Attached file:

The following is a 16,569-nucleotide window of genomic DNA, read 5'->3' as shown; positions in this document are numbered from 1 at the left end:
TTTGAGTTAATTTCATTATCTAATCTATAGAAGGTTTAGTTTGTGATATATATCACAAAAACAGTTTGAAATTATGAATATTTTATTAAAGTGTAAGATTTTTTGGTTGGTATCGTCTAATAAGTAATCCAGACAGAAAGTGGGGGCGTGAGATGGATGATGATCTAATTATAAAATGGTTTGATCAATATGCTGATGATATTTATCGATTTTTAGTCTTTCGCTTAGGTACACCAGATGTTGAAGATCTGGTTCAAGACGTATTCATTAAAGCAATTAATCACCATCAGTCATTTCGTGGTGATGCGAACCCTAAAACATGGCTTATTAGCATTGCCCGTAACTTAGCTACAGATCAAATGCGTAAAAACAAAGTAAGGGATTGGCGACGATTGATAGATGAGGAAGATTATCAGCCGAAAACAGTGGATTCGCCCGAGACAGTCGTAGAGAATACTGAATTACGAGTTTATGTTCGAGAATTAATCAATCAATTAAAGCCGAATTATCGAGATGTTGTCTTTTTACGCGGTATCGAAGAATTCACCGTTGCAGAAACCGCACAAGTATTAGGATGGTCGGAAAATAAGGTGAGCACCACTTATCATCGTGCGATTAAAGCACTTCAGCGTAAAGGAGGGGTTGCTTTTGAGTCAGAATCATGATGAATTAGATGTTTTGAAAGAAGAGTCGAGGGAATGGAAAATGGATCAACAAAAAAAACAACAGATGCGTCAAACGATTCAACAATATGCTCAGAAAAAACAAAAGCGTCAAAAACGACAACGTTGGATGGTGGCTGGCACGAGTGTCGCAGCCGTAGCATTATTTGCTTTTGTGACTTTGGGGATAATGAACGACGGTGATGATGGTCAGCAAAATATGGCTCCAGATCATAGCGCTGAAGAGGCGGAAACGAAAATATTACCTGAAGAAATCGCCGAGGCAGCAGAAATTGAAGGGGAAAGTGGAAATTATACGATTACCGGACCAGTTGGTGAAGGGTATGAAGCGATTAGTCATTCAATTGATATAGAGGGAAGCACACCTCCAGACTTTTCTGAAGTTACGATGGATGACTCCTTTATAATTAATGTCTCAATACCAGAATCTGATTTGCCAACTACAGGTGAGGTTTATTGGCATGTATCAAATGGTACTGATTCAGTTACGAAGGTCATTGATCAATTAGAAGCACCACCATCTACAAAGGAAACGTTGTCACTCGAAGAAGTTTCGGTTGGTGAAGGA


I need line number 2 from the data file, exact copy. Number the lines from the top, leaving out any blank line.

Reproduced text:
TTTGAGTTAATTTCATTATCTAATCTATAGAAGGTTTAGTTTGTGATATATATCACAAAAACAGTTTGAAATTATGAATATTTTATTAAAGTGTAAGATTTTTTGGTTGGTATCGTCTAATAAGTAATCCAGACAGAAAGTGGGGGCGTGAGATGGATGATGATCTAATTATAAAATGGTTTGATCAATATGCTGATGATATTTATCGATTTTTAGTCTTTCGCTTAGGTACACCAGATGTTGAAGATCTGGTTCAAGACGTATTCATTAAAGCAATTAATCACCATCAGTCATTTCGTGGTGATGCGAACCCTAAAACATGGCTTATTAGCATTGCCCGTAACTTAGCTACAGATCAAATGCGTAAAAACAAAGTAAGGGATTGGCGACGATTGATAGATGAGGAAGATTATCAGCCGAAAACAGTGGATTCGCCCGAGACAGTCGTAGAGAATACTGAATTACGAGTTTATGTTCGAGAATTAATCAATCAATTAAAGCCGAATTATCGAGATGTTGTCTTTTTACGCGGTATCGAAGAATTCACCGTTGCAGAAACCGCACAAGTATTAGGATGGTCGGAAAATAAGGTGAGCACCACTTATCATCGTGCGATTAAAGCACTTCAGCGTAAAGGAGGGGTTGCTTTTGAGTCAGAATCATGATGAATTAGATGTTTTGAAAGAAGAGTCGAGGGAATGGAAAATGGATCAACAAAAAAAACAACAGATGCGTCAAACGATTCAACAATATGCTCAGAAAAAACAAAAGCGTCAAAAACGACAACGTTGGATGGTGGCTGGCACGAGTGTCGCAGCCGTAGCATTATTTGCTTTTGTGACTTTGGGGATAATGAACGACGGTGATGATGGTCAGCAAAATATGGCTCCAGATCATAGCGCTGAAGAGGCGGAAACGAAAATATTACCTGAAGAAATCGCCGAGGCAGCAGAAATTGAAGGGGAAAGTGGAAATTATACGATTACCGGACCAGTTGGTGAAGGGTATGAAGCGATTAGTCATTCAATTGATATAGAGGGAAGCACACCTCCAGACTTTTCTGAAGTTACGATGGATGACTCCTTTATAATTAATGTCTCAATACCAGAATCTGATTTGCCAACTACAGGTGAGGTTTATTGGCATGTATCAAATGGTACTGATTCAGTTACGAAGGTCATTGATCAATTAGAAGCACCACCATCTACAAAGGAAACGTTGTCACTCGAAGAAGTTTCGGTTGGTGAAGGA